- Use a dry brush to brush off any loose debris and dirt from the front grill, louvers, and control panel. Use the dry brush to clean what you can from the filter without water. Then, wash with water and remove all the dirt and grime, let that sit to dry.
- Take your vacuum and turn your attention to the AC unit on the wall. Vacuum the majority of the dirt and grime out of the unit
- Take your cloth and wet it in your cleaning solution and wipe over the inside. Don’t worry about electronics here: they are made to withstand water—plus, you unplugged your unit
- Spray the inside of your unit with your cleaning solution and wipe everything down
- If you have your fin comb, use this in the fins to remove water and properly space the fins again
- If you have compressed air, spray this in areas that are hard to reach with your cloth and fingers. Let this dry, and let’s turn our attention back to the front panel
- By now, your front panel has soaked in the cleaning solution for a while. So, let’s take our brush and scrub any remaining dirt off of it
- Let all parts of the AC dry—you can help it along with a dry cloth, but be careful not to squish your AC fins
- Finally, put your AC back together (this is the part where you may need to consult that manual!)
It looks like a lot of steps, yet following these steps one by one is easier than you think.
How to Maintain Your Window Unit
After that deep clean, you probably don’t want to be doing that every day. It can be a time-consuming practice. Don’t worry! Now that your unit is clean, the maintenance is a lot more simple.
1. Replace the Filter Often
In the peak of summer, if you’re using your window air conditioner regularly, you may replace or clean the filter at least one time a week.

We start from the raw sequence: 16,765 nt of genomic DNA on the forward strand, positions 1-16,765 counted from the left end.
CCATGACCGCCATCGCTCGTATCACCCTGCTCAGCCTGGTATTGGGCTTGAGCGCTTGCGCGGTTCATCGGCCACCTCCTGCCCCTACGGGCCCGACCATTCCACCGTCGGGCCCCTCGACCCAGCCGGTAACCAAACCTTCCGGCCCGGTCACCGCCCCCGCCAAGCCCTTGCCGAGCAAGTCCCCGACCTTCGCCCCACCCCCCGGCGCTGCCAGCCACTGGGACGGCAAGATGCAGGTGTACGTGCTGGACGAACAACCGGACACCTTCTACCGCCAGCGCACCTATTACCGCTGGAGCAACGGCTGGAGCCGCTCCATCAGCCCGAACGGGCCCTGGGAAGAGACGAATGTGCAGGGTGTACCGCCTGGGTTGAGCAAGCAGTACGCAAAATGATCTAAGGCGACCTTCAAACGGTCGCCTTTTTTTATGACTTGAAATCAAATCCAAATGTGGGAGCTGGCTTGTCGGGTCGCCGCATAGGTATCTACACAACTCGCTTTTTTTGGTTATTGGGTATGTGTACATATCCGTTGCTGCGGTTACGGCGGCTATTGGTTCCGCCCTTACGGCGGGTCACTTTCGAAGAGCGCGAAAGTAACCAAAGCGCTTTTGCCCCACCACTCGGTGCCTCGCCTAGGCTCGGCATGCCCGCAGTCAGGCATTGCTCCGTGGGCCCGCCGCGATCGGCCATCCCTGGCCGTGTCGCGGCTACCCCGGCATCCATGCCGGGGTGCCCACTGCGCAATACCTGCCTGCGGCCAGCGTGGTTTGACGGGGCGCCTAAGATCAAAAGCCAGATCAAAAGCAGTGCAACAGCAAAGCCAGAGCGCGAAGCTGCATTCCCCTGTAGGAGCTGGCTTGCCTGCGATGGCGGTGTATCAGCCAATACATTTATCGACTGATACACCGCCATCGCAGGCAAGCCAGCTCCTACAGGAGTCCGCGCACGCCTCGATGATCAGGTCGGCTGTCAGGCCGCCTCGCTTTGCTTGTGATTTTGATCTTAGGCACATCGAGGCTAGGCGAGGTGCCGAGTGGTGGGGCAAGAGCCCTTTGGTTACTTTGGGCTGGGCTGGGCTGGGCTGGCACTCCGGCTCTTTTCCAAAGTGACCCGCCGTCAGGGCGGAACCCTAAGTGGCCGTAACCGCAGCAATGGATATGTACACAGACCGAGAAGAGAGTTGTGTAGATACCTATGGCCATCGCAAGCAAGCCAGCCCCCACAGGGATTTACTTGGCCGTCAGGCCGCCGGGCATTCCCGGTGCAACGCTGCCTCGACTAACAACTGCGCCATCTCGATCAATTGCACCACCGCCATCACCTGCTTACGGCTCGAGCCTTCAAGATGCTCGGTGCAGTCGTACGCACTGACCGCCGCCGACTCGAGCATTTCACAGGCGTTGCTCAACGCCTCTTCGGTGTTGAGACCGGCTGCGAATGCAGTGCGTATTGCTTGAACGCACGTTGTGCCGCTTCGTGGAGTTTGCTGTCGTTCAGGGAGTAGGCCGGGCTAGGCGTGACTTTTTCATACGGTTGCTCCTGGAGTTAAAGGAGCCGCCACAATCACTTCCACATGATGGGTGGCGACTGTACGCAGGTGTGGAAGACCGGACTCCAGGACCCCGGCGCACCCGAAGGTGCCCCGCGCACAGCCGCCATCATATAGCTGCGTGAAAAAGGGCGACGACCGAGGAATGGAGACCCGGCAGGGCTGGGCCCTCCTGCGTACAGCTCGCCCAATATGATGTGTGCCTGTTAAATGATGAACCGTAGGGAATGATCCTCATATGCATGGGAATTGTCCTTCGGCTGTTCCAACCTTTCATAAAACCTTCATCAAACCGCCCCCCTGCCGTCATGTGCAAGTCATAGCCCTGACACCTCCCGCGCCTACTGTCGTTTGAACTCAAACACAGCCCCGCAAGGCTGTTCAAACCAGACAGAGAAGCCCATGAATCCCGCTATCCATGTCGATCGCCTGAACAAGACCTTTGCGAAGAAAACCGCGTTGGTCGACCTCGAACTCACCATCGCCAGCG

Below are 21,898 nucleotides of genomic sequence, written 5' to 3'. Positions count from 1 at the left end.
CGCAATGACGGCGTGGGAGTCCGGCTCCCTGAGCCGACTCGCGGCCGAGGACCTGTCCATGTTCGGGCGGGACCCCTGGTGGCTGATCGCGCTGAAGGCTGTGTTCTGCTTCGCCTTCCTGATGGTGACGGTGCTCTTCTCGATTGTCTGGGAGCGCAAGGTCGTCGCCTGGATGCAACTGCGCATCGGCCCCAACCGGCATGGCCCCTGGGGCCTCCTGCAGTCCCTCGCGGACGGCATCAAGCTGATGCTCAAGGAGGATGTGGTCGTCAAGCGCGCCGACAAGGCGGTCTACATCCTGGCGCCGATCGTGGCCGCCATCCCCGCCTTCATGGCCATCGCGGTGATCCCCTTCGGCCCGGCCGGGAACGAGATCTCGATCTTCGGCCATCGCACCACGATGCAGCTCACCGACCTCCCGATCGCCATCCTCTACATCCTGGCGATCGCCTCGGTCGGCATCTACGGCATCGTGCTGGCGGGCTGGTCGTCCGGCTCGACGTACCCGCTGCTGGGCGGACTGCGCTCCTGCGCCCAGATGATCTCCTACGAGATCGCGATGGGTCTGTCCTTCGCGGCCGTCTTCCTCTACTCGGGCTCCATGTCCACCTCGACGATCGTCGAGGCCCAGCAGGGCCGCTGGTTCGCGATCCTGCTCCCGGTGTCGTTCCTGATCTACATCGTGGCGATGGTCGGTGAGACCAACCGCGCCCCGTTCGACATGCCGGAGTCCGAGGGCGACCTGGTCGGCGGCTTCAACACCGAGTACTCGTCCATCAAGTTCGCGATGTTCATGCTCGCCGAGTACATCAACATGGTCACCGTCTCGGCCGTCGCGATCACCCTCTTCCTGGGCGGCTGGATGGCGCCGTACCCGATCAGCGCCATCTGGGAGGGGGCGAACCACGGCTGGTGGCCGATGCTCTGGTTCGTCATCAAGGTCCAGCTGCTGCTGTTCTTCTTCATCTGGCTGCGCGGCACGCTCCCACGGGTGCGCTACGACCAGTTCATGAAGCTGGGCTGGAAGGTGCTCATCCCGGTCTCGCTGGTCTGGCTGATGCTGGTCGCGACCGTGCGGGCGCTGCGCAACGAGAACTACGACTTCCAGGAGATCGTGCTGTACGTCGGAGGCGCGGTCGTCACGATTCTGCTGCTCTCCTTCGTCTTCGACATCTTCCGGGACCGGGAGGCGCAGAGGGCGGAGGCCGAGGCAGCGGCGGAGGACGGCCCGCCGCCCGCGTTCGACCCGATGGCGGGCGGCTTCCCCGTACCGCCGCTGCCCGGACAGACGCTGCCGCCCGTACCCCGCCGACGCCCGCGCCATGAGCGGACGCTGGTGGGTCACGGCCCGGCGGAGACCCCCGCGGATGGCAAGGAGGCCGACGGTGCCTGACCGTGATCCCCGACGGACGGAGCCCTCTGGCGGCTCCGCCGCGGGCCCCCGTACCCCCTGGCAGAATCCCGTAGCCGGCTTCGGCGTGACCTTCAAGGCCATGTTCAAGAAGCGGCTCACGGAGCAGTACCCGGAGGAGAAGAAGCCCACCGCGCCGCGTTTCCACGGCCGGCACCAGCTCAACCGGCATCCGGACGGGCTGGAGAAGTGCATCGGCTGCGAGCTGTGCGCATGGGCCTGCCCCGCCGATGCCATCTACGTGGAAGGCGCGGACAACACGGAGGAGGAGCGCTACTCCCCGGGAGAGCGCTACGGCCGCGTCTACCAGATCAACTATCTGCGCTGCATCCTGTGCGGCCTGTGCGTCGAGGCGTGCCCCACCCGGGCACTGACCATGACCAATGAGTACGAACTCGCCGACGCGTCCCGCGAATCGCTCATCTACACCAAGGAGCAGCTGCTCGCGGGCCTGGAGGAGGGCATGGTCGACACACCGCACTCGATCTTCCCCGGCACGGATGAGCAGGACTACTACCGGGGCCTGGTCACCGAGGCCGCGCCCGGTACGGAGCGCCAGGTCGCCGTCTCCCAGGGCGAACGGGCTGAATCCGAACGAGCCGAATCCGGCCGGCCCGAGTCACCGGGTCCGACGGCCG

This will prevent debris from building up long term. When you aren’t using it constantly, you can do it bi-weekly or even monthly.
2. Clean the Front Panel Often
Even if you are simply brushing it with a dry rag or using a soft-bristled brush on it, making sure the dust is off the front of the unit is very helpful to your window unit.
3. Complete a Deep Clean Every Other Month
To keep your window air conditioner in top shape, you will likely need to clean it bi-monthly when it’s in use.
This sounds like a lot, but remember, it’s taking in all the air from your dirty concrete and cleaning it for you to cool down the house. It’s doing a lot of work, so we need to make sure to keep it in good condition!
4. Store the Unit Properly When Not in Use
The best thing to do during winter (especially if you live where it gets very cold) is to take the unit off and store it.
Rain and snow can build up in your unused AC unit and cause mold, clogging, or other problems that you definitely don’t want to face. It’s best to store it somewhere covered, away from your decking, where it won’t have to face the elements!
Why Should I Clean My Window Unit?
We get it. It sounds like a whole lot of work to complete the steps above to clean your window air conditioning unit.
The maintenance seems more doable, yet the initial clean seems like a drag. This is all for a good reason, though. Here are our top reasons we have found which show the importance of cleaning your window AC:
- A dirty AC unit can add 15% to your AC bill
- A dirty AC unit can cause the AC to not work as efficiently
- A dirty AC unit can dramatically increase allergens in your home
- A dirty AC unit can make the unit work unnecessarily hard and increase the sound of the unit as it’s working
- Finally, a dirty AC unit can actually make your home smell due to pushing dirt back into the home
Hopefully, this has convinced you to keep your unit maintained and clean as well as possible! If you aren’t feeling up to the task, there are professionals that will give your window unit a great clean for you.
After following the cleaning steps and keeping up with maintenance, your window air conditioning unit will certainly be performing better and pushing cleaner air throughout your house.
You may notice a decrease in bills, as well! All of those positives are definitely worth the time and work it takes to learn how to clean your window air conditioning unit.